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LICHFIELD: I didn't: trainee priests deny getting married

LICHFIELD: I didn't: trainee priests deny getting married
Welby: has established a fragile balance on gay marriage for clergy

But photos tell a different story

By Nicholas Hellen, Social Affairs Editor
The Sunday Times
October 7, 2018

The happy couple walked out of the flower-bedecked church wearing matching buttonholes. Pictures show that a wedding photographer was on hand to capture the moment, away from the church, when they ducked under a shower of confetti.

Had the two young men, both ordinands at Westcott House, an Anglican theological college at Cambridge, defied the teaching of the Church of England by getting married?

Such a move would disrupt a fragile equilibrium established by Justin Welby, the Archbishop of Canterbury, on the issue of whether to maintain the ban on gay marriage for the clergy.

The younger man, Edwin Wilton-Morgan, 24, appeared to throw down the gauntlet with a statement on his Facebook page that said: "Married to Taylor Wilton-Morgan."

However, as the conservatives in the church began to mobilise in protest, the couple issued a statement to The Sunday Times saying the "relationship descriptor used on our social media accounts was misguided".

Church of England priests are allowed to enter civil partnerships provided they vow to their bishop that they will remain celibate. They are not permitted to marry, because a valid marriage must be consummated.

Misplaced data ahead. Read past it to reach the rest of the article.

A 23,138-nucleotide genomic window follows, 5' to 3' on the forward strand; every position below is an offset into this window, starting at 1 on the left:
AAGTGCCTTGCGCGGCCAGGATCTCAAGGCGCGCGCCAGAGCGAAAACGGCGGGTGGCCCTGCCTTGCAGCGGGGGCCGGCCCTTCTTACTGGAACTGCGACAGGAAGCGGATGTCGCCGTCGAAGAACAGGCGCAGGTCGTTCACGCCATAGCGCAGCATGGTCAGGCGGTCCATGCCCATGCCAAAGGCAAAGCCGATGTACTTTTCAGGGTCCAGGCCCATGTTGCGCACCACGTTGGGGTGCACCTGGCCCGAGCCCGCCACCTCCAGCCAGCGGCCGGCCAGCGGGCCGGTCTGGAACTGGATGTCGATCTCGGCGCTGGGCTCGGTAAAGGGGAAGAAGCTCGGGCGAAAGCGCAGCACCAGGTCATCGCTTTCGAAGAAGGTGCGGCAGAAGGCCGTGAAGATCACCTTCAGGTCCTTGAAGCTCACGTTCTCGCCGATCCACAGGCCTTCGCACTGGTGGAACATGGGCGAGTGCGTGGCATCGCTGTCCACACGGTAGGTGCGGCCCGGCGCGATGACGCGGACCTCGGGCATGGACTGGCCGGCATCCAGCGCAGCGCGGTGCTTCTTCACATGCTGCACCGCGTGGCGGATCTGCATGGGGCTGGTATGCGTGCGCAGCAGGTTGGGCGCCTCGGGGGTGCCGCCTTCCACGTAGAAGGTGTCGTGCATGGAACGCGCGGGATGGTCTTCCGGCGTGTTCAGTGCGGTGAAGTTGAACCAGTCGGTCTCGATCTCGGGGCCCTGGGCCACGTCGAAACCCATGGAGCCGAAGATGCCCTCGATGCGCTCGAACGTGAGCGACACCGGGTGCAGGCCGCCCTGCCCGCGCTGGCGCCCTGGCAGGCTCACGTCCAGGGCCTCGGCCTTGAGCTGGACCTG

The couple said the church was aware they are "committed to one another in a civil partnership".

Susie Leafe, a conservative member of the General Synod, the governing body of the church, said: "It seems these two young men have been caught up in all the ambiguities inherent in the Church of England's acceptance of the deeply unsatisfactory civil partnership contract."

VOL footnote: This "wedding" happened in Lichfield diocese. It fits with the Lichfield ad clerum on this issue. Lee Gatiss, reported in May that the Lichfield Diocese issued (a letter to the clergy) on 'Welcoming and honouring LGBT+ People' in the Diocese. "While it is written with some pastoral sensitivity and thoughtfulness, but also reveals some fuzzy thinking. People of any sexual orientation or gender identity should feel welcomed and cared for in our churches. Jesus was not shy about speaking to people with all kinds of backgrounds and histories and neither should Christians be. The good news of eternal life is for all who repent and believe, whatever their starting point when they first encounter Jesus, who lovingly calls us to leave our old lives and follow him in a new direction. When it comes to ordained ministry or taking part in baptism or communion, very great difficulty arises where people have active sexual relationships outside marriage, especially where they see those as intrinsic to their identity." This "wedding" clearly steps over the line.

END

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